Parroting the skyscraper race in the 1930s, when the Empire State Building trumped the Chrysler as the tallest in the world, the newest additions to the New York City skyline — 432 Park Avenue, One57, and 56 Leonard, amongst them — no longer stretch an arm up, but cast an eye out. These are not corporate spectacles of height, but stacked up domiciles with an insatiable appetite for privately owned views. This appeal of owning a horizon-line view is nothing other than a desire for owned space to emulate the attitude of the horizon: a clearly defined perimeter, and an endlessly escaping limit that gives the terrain endless potential. To think about orthorexia as both a view of food and of property places its drive towards order and rightness amidst an ethical debate on humanity’s spatial relation to its environment. Both the obsessive relation to healthy eating and the realty of the horizon illustrate the correctness of an individual in a mythology of their surroundings, and make the stability of those surroundings appear as the virtuousness of a responsible lifestyle. Together they turn the “environment” into an abstraction, and show that terms like “wholeness” mistake the selfless care of an environment for the self-centered care of an individual.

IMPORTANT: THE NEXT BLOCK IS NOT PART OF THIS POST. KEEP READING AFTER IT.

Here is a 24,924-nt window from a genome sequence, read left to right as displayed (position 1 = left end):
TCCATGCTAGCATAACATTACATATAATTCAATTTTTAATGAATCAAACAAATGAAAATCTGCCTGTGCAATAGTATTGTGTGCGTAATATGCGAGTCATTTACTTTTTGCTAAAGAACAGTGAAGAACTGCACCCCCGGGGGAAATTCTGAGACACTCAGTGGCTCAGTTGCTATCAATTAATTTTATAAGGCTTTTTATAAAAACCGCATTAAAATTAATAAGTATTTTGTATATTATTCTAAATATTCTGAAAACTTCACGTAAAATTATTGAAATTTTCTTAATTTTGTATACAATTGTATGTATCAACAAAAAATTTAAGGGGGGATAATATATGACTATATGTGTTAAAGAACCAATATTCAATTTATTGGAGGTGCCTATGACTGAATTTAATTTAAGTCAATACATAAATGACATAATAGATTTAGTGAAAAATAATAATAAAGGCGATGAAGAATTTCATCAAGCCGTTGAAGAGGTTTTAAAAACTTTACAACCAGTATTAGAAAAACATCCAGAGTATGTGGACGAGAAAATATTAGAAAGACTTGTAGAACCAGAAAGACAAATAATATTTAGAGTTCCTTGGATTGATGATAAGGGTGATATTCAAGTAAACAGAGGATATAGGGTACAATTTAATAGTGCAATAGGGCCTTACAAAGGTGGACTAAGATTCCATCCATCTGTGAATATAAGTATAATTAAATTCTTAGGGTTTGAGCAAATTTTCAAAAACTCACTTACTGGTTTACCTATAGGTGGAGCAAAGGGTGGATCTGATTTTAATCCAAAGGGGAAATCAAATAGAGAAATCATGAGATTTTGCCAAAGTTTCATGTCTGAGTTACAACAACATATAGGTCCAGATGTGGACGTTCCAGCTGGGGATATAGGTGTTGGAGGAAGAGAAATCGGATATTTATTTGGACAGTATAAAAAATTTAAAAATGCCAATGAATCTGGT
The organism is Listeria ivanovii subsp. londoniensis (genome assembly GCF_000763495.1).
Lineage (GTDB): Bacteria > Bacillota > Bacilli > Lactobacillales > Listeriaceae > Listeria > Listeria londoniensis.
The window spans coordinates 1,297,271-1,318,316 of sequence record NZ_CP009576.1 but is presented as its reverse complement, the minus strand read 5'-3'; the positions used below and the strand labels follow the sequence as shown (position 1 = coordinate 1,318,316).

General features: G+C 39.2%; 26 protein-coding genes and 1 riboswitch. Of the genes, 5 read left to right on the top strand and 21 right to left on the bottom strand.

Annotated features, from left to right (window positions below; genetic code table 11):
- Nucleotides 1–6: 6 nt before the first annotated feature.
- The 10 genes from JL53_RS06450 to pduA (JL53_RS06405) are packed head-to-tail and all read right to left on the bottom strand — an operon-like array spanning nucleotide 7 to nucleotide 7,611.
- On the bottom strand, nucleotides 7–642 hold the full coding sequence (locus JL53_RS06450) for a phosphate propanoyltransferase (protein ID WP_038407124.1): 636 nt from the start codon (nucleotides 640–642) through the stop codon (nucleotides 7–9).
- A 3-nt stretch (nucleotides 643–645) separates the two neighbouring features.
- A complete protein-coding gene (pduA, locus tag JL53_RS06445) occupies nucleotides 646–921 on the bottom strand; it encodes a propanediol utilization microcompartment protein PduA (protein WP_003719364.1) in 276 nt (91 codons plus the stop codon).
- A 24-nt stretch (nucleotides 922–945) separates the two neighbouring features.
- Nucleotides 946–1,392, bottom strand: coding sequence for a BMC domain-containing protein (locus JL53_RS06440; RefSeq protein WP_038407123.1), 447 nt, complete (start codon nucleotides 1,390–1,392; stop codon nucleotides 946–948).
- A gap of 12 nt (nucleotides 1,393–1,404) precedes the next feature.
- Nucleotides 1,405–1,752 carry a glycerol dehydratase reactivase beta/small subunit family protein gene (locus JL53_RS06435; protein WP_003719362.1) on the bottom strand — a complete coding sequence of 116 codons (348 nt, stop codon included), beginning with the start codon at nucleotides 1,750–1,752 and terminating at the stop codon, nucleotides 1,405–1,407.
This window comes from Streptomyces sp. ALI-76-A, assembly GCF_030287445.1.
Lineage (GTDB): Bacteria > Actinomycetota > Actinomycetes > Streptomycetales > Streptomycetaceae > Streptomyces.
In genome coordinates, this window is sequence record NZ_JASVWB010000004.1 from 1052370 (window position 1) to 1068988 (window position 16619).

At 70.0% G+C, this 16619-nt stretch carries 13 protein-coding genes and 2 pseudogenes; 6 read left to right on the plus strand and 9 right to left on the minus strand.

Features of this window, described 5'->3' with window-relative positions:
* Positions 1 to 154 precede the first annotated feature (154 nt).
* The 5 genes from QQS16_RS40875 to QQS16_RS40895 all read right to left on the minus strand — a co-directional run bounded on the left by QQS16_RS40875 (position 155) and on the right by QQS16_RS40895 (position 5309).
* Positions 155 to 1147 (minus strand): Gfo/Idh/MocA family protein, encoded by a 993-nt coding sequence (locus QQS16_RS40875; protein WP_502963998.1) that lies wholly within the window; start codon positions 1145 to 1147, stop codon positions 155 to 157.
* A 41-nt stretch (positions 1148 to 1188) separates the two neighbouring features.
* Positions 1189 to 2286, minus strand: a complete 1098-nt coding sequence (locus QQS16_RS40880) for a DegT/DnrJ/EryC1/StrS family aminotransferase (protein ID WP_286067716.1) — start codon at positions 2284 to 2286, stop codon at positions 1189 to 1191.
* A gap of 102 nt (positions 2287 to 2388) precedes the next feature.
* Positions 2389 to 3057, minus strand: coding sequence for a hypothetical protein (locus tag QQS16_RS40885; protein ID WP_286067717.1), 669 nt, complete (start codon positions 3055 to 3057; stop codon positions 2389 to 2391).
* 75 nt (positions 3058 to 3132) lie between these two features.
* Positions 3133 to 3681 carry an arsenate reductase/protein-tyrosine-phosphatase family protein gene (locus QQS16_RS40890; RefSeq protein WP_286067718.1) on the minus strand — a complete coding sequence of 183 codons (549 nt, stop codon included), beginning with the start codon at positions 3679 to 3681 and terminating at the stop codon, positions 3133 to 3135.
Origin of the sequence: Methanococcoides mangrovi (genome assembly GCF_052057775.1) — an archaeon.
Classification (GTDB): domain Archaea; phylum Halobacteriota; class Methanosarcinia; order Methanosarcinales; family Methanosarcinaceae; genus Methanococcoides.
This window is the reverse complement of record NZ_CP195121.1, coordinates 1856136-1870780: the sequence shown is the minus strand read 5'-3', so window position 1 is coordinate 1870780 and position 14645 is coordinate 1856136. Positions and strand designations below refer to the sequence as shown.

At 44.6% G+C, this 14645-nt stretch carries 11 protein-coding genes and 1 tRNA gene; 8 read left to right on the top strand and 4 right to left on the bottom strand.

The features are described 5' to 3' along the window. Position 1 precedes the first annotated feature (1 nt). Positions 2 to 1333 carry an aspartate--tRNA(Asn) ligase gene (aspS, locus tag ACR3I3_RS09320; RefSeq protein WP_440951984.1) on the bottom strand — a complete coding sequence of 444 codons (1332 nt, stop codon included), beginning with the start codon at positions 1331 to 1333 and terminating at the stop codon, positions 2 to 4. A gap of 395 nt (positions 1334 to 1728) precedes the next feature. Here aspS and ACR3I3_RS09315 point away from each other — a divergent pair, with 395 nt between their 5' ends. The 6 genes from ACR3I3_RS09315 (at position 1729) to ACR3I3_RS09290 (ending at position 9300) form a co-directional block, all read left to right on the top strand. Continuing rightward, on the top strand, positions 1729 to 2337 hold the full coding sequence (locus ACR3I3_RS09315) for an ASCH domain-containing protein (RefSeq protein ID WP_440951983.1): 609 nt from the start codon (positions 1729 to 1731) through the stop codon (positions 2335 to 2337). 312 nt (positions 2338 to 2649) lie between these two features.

An environment built